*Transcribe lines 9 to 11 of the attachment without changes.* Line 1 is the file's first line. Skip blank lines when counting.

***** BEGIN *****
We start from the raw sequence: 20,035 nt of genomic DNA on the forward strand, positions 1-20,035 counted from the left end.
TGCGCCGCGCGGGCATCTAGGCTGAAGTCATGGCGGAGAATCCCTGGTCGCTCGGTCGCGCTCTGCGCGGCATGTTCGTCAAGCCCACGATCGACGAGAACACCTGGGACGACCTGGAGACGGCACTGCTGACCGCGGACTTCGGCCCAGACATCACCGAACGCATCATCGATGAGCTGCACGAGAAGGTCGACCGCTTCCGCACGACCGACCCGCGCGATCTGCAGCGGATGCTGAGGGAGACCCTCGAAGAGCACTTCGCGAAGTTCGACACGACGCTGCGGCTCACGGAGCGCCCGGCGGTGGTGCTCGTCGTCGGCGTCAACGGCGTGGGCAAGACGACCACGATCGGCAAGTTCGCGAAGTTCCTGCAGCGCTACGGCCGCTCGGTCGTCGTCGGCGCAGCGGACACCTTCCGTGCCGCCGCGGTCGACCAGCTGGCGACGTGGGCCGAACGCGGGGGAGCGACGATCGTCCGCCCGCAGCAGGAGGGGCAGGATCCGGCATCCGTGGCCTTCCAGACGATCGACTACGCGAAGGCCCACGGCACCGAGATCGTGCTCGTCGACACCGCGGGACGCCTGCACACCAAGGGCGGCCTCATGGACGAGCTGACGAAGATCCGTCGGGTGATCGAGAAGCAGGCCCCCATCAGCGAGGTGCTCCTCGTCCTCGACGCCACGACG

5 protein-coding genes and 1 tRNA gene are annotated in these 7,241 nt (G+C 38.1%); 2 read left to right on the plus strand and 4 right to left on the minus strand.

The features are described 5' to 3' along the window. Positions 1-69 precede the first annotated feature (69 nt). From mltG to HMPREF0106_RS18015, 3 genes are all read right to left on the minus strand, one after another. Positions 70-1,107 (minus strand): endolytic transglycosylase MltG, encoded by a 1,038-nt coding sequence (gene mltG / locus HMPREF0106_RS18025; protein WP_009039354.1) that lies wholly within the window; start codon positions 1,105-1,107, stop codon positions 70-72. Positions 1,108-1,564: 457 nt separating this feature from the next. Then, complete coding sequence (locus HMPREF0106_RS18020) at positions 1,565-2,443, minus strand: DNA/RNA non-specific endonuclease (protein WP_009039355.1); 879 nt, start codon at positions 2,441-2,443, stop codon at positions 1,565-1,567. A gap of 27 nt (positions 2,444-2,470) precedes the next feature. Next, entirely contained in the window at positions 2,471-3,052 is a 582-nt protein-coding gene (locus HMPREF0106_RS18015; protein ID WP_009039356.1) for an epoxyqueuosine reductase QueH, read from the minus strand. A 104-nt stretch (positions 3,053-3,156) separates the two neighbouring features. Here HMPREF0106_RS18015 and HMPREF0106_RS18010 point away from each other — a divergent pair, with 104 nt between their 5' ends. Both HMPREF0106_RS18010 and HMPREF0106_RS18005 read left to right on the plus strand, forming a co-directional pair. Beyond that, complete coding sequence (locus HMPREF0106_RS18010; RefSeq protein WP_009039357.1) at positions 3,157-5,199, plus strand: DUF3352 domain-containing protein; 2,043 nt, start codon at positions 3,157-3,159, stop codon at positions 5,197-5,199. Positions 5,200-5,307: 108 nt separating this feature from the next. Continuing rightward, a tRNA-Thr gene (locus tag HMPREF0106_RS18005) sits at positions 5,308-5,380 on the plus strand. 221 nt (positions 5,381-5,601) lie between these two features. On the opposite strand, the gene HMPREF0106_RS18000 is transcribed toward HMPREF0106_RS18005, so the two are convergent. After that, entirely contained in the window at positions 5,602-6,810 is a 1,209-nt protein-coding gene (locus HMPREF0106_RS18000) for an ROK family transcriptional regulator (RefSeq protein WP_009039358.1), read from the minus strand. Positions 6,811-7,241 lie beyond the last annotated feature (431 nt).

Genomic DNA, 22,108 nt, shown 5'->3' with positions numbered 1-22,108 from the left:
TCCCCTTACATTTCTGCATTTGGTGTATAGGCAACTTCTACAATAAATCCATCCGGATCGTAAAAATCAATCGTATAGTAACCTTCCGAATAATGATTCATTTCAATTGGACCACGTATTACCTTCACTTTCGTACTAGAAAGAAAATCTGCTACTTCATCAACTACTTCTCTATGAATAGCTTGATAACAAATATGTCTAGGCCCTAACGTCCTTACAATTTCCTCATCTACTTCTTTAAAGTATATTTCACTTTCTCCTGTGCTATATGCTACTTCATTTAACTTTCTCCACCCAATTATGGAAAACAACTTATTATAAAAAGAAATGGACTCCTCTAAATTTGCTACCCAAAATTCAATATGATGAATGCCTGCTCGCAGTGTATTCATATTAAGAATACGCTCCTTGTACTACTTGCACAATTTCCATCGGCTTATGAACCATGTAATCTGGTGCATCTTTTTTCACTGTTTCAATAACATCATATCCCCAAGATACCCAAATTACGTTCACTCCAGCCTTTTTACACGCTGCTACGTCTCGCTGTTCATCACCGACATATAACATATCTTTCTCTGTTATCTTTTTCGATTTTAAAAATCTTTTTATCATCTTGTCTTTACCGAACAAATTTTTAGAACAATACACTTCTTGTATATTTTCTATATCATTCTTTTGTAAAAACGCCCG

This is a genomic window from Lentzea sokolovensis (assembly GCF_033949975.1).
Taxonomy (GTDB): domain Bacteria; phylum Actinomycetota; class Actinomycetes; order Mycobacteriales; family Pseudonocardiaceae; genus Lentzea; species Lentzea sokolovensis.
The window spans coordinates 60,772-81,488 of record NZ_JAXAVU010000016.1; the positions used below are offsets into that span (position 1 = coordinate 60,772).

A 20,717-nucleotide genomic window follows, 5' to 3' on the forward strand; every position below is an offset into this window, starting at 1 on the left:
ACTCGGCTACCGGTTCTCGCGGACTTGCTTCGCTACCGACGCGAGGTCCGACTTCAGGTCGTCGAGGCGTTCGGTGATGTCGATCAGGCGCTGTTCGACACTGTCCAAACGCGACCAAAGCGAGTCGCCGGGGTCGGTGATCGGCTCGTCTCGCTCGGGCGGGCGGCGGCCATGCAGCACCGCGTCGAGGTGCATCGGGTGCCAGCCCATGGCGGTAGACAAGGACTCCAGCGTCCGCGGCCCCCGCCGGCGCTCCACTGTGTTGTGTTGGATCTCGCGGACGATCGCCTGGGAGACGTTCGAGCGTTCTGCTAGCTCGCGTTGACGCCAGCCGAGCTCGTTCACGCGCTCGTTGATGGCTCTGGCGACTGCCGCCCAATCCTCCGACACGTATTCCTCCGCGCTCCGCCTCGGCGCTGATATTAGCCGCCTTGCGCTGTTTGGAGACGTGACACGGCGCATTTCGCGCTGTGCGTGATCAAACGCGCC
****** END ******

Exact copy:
The window spans coordinates 60,772-81,488 of record NZ_JAXAVU010000016.1; the positions used below are offsets into that span (position 1 = coordinate 60,772).

A 20,717-nucleotide genomic window follows, 5' to 3' on the forward strand; every position below is an offset into this window, starting at 1 on the left:
ACTCGGCTACCGGTTCTCGCGGACTTGCTTCGCTACCGACGCGAGGTCCGACTTCAGGTCGTCGAGGCGTTCGGTGATGTCGATCAGGCGCTGTTCGACACTGTCCAAACGCGACCAAAGCGAGTCGCCGGGGTCGGTGATCGGCTCGTCTCGCTCGGGCGGGCGGCGGCCATGCAGCACCGCGTCGAGGTGCATCGGGTGCCAGCCCATGGCGGTAGACAAGGACTCCAGCGTCCGCGGCCCCCGCCGGCGCTCCACTGTGTTGTGTTGGATCTCGCGGACGATCGCCTGGGAGACGTTCGAGCGTTCTGCTAGCTCGCGTTGACGCCAGCCGAGCTCGTTCACGCGCTCGTTGATGGCTCTGGCGACTGCCGCCCAATCCTCCGACACGTATTCCTCCGCGCTCCGCCTCGGCGCTGATATTAGCCGCCTTGCGCTGTTTGGAGACGTGACACGGCGCATTTCGCGCTGTGCGTGATCAAACGCGCC